The jets inserts should be working on a venturi principle and should be pulling in air.

Maybe the nozzles are not the correct ones or maybe not adjusted correctly?

What is the model number of the jets?

Can you get a manometer reading with the jets in?
 

ajw22

Gold Supporter
TFP Guide
Jul 21, 2013
9,696
Northern NJ
We have seen the water and air lines reversed. Also the wrong jets installed in spas. Sure sounds like you have some construction problem.

I have never measured the pressure on my blower. Do you have a friend with a spa and blower that works correctly and put your rig on his blower and get some pressure tests?
 
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AustinPool2018

Silver Supporter
Apr 22, 2018
45
Austin, TX
Maybe put a Jandy check valve as close as possible to the hot tub to keep water from filling the air line.

The jets inserts should be working on a venturi principle and should be pulling in air.

Maybe the nozzles are not the correct ones or maybe not adjusted correctly?

What is the model number of the jets?
Unfortunately, the closest I could get a check valve without ripping up pavers & concrete underneath them is probably 60' away from the spa. :(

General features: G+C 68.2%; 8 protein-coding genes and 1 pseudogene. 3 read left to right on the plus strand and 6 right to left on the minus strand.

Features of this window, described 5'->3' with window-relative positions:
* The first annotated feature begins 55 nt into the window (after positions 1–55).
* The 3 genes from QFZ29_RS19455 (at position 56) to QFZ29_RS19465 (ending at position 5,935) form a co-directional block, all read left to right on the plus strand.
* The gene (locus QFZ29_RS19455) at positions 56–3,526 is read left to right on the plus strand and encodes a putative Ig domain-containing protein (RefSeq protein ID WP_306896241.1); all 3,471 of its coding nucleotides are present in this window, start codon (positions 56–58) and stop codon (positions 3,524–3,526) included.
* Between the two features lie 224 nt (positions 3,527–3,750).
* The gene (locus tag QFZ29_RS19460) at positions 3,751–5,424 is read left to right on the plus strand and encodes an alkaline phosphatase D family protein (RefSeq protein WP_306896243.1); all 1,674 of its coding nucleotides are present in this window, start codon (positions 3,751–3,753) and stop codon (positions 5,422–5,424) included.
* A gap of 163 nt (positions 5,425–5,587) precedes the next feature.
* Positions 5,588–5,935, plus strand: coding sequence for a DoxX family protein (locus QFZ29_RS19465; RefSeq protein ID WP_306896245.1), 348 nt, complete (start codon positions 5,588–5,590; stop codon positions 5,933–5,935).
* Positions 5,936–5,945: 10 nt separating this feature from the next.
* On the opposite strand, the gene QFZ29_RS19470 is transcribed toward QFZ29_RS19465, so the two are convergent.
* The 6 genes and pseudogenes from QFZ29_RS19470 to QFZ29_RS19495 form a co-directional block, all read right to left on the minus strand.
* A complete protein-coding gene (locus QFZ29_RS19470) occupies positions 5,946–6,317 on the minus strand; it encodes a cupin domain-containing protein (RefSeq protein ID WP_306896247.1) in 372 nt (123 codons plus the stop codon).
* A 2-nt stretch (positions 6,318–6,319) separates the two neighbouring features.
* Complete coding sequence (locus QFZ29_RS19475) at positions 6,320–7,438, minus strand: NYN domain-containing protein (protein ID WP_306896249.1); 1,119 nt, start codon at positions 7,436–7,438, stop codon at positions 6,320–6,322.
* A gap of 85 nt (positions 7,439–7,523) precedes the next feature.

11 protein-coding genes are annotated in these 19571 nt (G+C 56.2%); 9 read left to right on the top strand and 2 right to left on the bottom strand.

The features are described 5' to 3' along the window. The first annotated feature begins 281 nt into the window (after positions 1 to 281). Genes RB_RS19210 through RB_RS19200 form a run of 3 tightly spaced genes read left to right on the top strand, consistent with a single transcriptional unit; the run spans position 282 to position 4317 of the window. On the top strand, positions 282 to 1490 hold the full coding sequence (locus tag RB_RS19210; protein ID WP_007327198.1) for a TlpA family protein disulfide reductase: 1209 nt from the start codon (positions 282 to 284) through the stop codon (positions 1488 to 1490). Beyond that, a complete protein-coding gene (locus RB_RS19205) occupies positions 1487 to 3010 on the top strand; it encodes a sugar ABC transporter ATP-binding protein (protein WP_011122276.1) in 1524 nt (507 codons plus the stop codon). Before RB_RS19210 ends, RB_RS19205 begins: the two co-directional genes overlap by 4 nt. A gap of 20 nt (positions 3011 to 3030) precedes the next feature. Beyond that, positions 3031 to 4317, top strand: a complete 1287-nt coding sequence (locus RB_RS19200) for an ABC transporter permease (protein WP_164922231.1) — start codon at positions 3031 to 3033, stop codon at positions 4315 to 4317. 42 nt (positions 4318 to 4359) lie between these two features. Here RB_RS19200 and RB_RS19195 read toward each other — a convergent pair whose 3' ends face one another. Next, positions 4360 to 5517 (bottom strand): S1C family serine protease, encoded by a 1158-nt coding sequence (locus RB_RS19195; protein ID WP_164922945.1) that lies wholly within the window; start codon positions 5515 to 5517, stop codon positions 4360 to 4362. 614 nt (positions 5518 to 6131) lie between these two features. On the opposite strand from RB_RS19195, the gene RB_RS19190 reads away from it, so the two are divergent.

The Model number of the jet is 229-8127, which is the grey version of 229-8120. Link to catalog, and side view picture below:

IMG_5259.jpg
 

AustinPool2018

Silver Supporter
Apr 22, 2018
45
Austin, TX
We have seen the water and air lines reversed. Also the wring jets installed in spas. Sure sounds like you have some construction problem.

I have never measured the pressure on my blower. Do you have a friend with a spa and blower that works correctly and put your rig on his blower and get some pressure tests?
Really interesting idea re: swapped air and water. I may be able to unscrew the jet housing and see if water and air are coming out of the right place. Will add that to the list, that certainly could explain the pressure problem and also explain why water could be getting into the line, as the water line sits below the air line, and if swapped, could cause an issue. God knows the plumber was not the best, so this is a real possibility for me to check.

Regarding a friend -- my neighbor has a 1.0 HP blower, but I'm not sure he'd be thrilled with me sticking it on my disaster of a pool. However, with the test run where the jets aren't screwed in, the pressure seems okay. I think that effectively eliminates a defective blower.
 

ajw22

Gold Supporter
TFP Guide
Jul 21, 2013
9,696
Northern NJ
Regarding a friend -- my neighbor has a 1.0 HP blower, but I'm not sure he'd be thrilled with me sticking it on my disaster of a pool. However, with the test run where the jets aren't screwed in, the pressure seems okay. I think that effectively eliminates a defective blower.
I meant to take your pressure measuring rig and put it on your friends pool and blower. What is the pressure in his pool with no water in jets and with water in jets?